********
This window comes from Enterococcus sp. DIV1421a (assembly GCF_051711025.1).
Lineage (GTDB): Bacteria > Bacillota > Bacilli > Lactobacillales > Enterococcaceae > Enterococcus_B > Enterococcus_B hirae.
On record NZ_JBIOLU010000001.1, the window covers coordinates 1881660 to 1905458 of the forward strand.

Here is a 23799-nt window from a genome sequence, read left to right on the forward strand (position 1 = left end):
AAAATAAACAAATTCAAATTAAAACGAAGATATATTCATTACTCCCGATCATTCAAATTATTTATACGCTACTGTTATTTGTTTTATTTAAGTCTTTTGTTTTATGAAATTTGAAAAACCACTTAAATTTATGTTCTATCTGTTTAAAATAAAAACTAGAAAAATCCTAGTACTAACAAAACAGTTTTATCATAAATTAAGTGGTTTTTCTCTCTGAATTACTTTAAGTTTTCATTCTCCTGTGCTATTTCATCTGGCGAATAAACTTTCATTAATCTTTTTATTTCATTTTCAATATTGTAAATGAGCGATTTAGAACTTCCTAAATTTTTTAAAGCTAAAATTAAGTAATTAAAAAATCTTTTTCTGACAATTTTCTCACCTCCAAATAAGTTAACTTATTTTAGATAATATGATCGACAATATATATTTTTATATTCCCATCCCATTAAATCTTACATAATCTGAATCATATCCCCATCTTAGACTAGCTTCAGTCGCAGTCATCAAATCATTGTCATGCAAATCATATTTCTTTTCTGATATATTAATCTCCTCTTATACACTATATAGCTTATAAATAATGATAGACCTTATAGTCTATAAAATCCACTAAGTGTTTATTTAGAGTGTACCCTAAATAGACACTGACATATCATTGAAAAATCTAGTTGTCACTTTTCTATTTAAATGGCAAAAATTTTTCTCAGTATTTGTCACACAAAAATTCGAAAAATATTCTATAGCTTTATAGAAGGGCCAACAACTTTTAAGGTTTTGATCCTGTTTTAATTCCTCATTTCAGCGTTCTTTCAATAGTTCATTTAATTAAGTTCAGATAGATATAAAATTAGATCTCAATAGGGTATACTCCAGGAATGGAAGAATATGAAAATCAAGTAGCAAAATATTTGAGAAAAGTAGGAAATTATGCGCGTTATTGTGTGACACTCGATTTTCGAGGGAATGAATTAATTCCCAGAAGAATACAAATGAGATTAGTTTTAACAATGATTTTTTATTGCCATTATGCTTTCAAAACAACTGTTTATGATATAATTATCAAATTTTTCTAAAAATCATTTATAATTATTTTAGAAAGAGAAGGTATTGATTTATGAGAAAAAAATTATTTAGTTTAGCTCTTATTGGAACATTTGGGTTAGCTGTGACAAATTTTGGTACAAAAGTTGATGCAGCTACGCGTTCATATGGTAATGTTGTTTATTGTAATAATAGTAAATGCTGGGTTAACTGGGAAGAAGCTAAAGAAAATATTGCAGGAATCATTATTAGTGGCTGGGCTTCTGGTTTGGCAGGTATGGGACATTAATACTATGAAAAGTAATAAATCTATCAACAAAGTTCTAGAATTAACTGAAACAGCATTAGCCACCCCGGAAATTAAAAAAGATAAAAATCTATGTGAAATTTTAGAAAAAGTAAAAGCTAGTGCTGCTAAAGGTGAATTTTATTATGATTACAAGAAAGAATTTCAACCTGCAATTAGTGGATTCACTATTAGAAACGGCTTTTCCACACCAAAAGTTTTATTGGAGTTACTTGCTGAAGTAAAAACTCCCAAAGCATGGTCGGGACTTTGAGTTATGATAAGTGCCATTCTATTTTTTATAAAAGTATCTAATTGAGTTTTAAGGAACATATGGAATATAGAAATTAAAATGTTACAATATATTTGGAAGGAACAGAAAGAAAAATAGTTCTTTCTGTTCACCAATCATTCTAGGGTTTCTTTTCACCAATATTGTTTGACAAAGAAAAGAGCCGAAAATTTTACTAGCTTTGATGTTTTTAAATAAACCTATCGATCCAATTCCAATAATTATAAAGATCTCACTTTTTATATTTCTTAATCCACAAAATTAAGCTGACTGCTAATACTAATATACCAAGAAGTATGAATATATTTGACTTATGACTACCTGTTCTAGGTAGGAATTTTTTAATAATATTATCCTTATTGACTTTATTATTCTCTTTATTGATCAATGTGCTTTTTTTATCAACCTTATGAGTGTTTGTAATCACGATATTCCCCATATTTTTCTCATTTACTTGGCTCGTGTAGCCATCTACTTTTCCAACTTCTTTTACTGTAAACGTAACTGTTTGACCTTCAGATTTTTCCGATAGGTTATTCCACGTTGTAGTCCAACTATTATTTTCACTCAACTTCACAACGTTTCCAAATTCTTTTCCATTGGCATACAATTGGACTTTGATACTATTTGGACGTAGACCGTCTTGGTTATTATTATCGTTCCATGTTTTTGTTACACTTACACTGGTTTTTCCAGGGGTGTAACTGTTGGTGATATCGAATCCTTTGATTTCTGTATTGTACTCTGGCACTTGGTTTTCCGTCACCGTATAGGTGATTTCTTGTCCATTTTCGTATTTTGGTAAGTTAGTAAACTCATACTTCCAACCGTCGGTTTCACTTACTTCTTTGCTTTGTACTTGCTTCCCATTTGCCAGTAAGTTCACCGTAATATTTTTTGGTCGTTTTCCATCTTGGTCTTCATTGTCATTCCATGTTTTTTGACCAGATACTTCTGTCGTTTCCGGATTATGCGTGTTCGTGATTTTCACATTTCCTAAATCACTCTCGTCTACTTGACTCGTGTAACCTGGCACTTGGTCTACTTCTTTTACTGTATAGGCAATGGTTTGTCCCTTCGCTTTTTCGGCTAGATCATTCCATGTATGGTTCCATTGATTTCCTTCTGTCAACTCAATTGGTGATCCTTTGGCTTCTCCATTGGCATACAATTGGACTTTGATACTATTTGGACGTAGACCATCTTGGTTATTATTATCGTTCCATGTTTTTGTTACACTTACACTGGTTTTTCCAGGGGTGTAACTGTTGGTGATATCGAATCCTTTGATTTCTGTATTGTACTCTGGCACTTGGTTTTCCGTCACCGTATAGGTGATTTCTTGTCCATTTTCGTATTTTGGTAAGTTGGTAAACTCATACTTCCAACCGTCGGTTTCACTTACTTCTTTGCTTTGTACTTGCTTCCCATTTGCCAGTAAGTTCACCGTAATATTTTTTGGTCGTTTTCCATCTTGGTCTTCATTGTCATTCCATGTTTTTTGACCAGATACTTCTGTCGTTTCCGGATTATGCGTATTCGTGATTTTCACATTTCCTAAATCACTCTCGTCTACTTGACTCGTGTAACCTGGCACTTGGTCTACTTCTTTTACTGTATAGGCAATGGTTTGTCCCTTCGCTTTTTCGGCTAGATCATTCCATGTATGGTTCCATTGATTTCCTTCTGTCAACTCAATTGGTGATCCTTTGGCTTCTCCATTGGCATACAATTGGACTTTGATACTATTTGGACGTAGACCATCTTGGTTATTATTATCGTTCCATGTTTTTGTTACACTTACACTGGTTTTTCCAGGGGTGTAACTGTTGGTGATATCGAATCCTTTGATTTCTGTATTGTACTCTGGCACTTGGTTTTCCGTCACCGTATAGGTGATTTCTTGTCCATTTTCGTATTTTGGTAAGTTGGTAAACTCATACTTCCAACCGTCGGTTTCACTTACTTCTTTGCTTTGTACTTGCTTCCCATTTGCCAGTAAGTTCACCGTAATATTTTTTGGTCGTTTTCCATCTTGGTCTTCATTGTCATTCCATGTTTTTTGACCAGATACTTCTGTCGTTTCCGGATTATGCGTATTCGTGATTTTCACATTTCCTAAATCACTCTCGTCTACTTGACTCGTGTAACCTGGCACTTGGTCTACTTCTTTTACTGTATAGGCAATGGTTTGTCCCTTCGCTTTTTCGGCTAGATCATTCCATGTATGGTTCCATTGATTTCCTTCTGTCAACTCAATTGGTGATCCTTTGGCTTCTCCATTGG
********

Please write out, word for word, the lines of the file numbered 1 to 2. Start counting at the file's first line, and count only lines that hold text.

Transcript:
This window comes from Enterococcus sp. DIV1421a (assembly GCF_051711025.1).
Lineage (GTDB): Bacteria > Bacillota > Bacilli > Lactobacillales > Enterococcaceae > Enterococcus_B > Enterococcus_B hirae.